As JAB pursued more aggressive dealmaking in the consumer sector, Harf and Goudet raised a series of private equity funds with third-party capital from sovereign wealth funds, endowments and other rich families to fuel the pace of expansion.

But the transformation has not been smooth. Bart Becht, the former Reckitt Benckiser chief executive, quit JAB in 2019 after disagreeing with his partners over the scale of dealmaking, arguing that the group needed to spend more time improving operations in its portfolio companies.

The spree also led to the firm being overexposed to consumer companies, an issue that became acute during the pandemic. This played a role in the holding company’s decision to diversify into other sectors.

“If you have a big macro headwind like we had in Covid, or the big macro headwind as we have today with coffee, obviously that immediately has a significant impact on the total portfolio return,” said Engelen. “The big benefit of diversifying beyond consumers is that you spread the risk.”

JAB has in recent years shifted its focus, investing roughly $5bn into petcare and pet insurance companies beginning in 2019. The pet insurance business, which includes about 20 brands, will eventually be folded into the broader insurance platform.

Alongside moving into the pet sector, JAB has attempted to cash out of some of its older investments with mixed results. Coffee group JDE Peet’s was taken public in 2020 and Krispy Kreme followed the next year.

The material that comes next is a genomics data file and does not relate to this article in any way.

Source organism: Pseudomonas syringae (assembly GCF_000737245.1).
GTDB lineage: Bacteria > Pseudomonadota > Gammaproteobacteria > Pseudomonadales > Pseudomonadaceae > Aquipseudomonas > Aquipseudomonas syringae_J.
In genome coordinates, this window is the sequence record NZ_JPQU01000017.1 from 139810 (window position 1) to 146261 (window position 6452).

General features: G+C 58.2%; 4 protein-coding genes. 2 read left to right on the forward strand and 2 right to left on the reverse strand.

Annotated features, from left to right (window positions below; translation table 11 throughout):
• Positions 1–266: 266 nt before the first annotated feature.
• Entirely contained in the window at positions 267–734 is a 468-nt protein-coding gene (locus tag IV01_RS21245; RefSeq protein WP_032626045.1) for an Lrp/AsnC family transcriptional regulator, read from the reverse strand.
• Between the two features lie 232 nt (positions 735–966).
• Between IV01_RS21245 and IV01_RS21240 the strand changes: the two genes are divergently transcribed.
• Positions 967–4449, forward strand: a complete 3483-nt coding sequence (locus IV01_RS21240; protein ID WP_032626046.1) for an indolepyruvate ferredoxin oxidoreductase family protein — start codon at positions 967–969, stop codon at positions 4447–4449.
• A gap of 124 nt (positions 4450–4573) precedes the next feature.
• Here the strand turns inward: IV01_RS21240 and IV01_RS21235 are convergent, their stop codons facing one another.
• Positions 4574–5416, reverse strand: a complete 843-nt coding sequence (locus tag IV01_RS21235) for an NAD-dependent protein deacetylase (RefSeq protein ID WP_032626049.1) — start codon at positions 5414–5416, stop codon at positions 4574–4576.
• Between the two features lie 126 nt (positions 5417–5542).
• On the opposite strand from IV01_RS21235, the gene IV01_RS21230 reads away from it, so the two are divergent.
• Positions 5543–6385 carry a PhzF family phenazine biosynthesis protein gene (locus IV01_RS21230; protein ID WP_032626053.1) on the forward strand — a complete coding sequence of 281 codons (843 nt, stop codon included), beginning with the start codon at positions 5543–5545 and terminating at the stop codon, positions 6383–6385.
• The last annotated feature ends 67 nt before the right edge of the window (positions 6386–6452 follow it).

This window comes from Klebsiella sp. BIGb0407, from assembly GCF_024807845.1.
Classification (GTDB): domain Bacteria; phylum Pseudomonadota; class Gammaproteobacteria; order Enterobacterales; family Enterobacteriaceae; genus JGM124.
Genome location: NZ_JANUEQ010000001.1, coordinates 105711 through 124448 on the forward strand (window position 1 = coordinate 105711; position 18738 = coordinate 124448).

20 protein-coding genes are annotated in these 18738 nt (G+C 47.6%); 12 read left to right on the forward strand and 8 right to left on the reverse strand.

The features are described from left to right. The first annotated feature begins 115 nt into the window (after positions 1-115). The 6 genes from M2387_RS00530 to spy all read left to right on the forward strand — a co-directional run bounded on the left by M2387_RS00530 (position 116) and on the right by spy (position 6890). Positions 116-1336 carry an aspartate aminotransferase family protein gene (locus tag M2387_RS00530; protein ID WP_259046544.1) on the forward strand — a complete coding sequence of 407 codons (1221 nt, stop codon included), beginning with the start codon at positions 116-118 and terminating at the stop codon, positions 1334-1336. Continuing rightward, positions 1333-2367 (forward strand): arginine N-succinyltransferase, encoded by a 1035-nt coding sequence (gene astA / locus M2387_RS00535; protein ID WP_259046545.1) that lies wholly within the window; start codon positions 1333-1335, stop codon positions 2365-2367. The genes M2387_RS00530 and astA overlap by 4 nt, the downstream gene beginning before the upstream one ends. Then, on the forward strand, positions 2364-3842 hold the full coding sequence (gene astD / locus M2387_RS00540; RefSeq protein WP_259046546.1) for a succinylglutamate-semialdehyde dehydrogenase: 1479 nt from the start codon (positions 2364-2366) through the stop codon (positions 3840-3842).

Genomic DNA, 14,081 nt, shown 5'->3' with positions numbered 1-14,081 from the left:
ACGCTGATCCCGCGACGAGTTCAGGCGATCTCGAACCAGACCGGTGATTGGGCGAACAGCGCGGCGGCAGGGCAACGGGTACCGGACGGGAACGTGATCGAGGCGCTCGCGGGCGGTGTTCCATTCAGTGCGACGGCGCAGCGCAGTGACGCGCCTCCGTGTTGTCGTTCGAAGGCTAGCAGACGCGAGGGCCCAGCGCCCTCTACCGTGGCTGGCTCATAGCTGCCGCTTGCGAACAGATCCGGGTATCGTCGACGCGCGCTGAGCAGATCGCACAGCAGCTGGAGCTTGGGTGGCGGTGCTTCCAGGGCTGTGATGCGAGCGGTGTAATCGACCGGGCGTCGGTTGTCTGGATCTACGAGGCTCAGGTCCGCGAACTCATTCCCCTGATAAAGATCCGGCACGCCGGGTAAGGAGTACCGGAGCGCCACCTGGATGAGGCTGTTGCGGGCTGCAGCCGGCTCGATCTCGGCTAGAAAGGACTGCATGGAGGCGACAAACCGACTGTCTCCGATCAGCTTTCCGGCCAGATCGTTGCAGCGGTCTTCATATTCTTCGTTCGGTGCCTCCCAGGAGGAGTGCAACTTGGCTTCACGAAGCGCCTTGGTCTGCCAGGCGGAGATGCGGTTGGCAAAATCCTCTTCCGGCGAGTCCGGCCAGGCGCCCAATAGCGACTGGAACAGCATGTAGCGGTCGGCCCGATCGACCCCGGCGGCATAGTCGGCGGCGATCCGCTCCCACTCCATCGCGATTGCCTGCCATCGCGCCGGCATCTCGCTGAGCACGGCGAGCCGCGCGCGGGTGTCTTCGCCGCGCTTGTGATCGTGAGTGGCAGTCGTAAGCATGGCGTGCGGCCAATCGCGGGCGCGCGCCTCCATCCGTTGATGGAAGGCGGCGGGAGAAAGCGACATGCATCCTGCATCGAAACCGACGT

Both companies have struggled and are down more than 30 per cent from their listing prices. JAB has been attempting to list Panera Bread for years.

Goudet was replaced in November days after JAB’s annual meeting, in a move that blindsided investors and JAB stakeholders, according to multiple people with knowledge of the event.

Alongside failing to properly communicate the departure of senior personnel, at least one of the consumer funds has delivered disappointing returns, one investor told the FT.

Bhalla had been considering his next move since the AEL sale to Brookfield was announced last summer.

He told the FT last month that he was seeking to raise $1bn in equity to fund a “merchant bank” that would then take on $10bn-$15bn in long-dated insurance liabilities and invest some of those funds in alternative assets such as private credit.

Conversations with JAB about investing in the venture started late last year and led to the agreement under which Bhalla will join the group. He will also spearhead a push to raise a series of new, “thematic” funds that external investors will be able to access.

Bhalla had told the FT that areas such as cold storage facilities, private credit and data centres were well-suited to meet the needs of insurance capital.

“I would say look, you have the Berkshire [Hathaway] model and you have the alternatives model. There is a model about long-term compounding equity value versus generating fees to create value,” Engelen said, referring to Warren Buffett’s insurance-centred investment vehicle.

“We are more in the first model, we are absolutely not in the second model.”